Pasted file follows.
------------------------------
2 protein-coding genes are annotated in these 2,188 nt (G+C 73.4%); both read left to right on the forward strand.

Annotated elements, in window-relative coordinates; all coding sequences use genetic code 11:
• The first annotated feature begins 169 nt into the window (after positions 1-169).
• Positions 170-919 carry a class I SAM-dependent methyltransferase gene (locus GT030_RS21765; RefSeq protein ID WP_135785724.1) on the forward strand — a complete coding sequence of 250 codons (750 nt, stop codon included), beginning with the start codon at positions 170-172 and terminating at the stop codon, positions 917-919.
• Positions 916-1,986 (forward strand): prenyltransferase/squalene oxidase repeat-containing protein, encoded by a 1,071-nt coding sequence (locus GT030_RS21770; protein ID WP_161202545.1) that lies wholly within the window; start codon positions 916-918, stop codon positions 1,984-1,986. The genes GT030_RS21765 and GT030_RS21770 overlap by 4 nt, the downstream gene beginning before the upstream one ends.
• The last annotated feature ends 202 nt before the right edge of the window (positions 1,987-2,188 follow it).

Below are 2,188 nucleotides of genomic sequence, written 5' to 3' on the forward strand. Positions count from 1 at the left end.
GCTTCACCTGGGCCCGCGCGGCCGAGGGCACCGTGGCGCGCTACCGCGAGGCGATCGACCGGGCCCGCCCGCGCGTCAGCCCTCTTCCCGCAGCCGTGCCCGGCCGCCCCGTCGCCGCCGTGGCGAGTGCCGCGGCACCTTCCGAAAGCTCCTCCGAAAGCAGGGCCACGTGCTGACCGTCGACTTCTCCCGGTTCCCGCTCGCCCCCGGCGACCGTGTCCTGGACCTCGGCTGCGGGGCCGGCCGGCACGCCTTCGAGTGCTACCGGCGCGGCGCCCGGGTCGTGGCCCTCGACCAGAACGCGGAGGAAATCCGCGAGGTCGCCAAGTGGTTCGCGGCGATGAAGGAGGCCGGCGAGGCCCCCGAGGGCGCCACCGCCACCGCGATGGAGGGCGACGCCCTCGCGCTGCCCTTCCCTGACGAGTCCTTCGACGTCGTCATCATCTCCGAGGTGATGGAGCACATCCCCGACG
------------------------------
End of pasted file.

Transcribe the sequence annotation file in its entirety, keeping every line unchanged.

2 protein-coding genes are annotated in these 2,188 nt (G+C 73.4%); both read left to right on the forward strand.

Annotated elements, in window-relative coordinates; all coding sequences use genetic code 11:
• The first annotated feature begins 169 nt into the window (after positions 1-169).
• Positions 170-919 carry a class I SAM-dependent methyltransferase gene (locus GT030_RS21765; RefSeq protein ID WP_135785724.1) on the forward strand — a complete coding sequence of 250 codons (750 nt, stop codon included), beginning with the start codon at positions 170-172 and terminating at the stop codon, positions 917-919.
• Positions 916-1,986 (forward strand): prenyltransferase/squalene oxidase repeat-containing protein, encoded by a 1,071-nt coding sequence (locus GT030_RS21770; protein ID WP_161202545.1) that lies wholly within the window; start codon positions 916-918, stop codon positions 1,984-1,986. The genes GT030_RS21765 and GT030_RS21770 overlap by 4 nt, the downstream gene beginning before the upstream one ends.
• The last annotated feature ends 202 nt before the right edge of the window (positions 1,987-2,188 follow it).

Below are 2,188 nucleotides of genomic sequence, written 5' to 3' on the forward strand. Positions count from 1 at the left end.
GCTTCACCTGGGCCCGCGCGGCCGAGGGCACCGTGGCGCGCTACCGCGAGGCGATCGACCGGGCCCGCCCGCGCGTCAGCCCTCTTCCCGCAGCCGTGCCCGGCCGCCCCGTCGCCGCCGTGGCGAGTGCCGCGGCACCTTCCGAAAGCTCCTCCGAAAGCAGGGCCACGTGCTGACCGTCGACTTCTCCCGGTTCCCGCTCGCCCCCGGCGACCGTGTCCTGGACCTCGGCTGCGGGGCCGGCCGGCACGCCTTCGAGTGCTACCGGCGCGGCGCCCGGGTCGTGGCCCTCGACCAGAACGCGGAGGAAATCCGCGAGGTCGCCAAGTGGTTCGCGGCGATGAAGGAGGCCGGCGAGGCCCCCGAGGGCGCCACCGCCACCGCGATGGAGGGCGACGCCCTCGCGCTGCCCTTCCCTGACGAGTCCTTCGACGTCGTCATCATCTCCGAGGTGATGGAGCACATCCCCGACG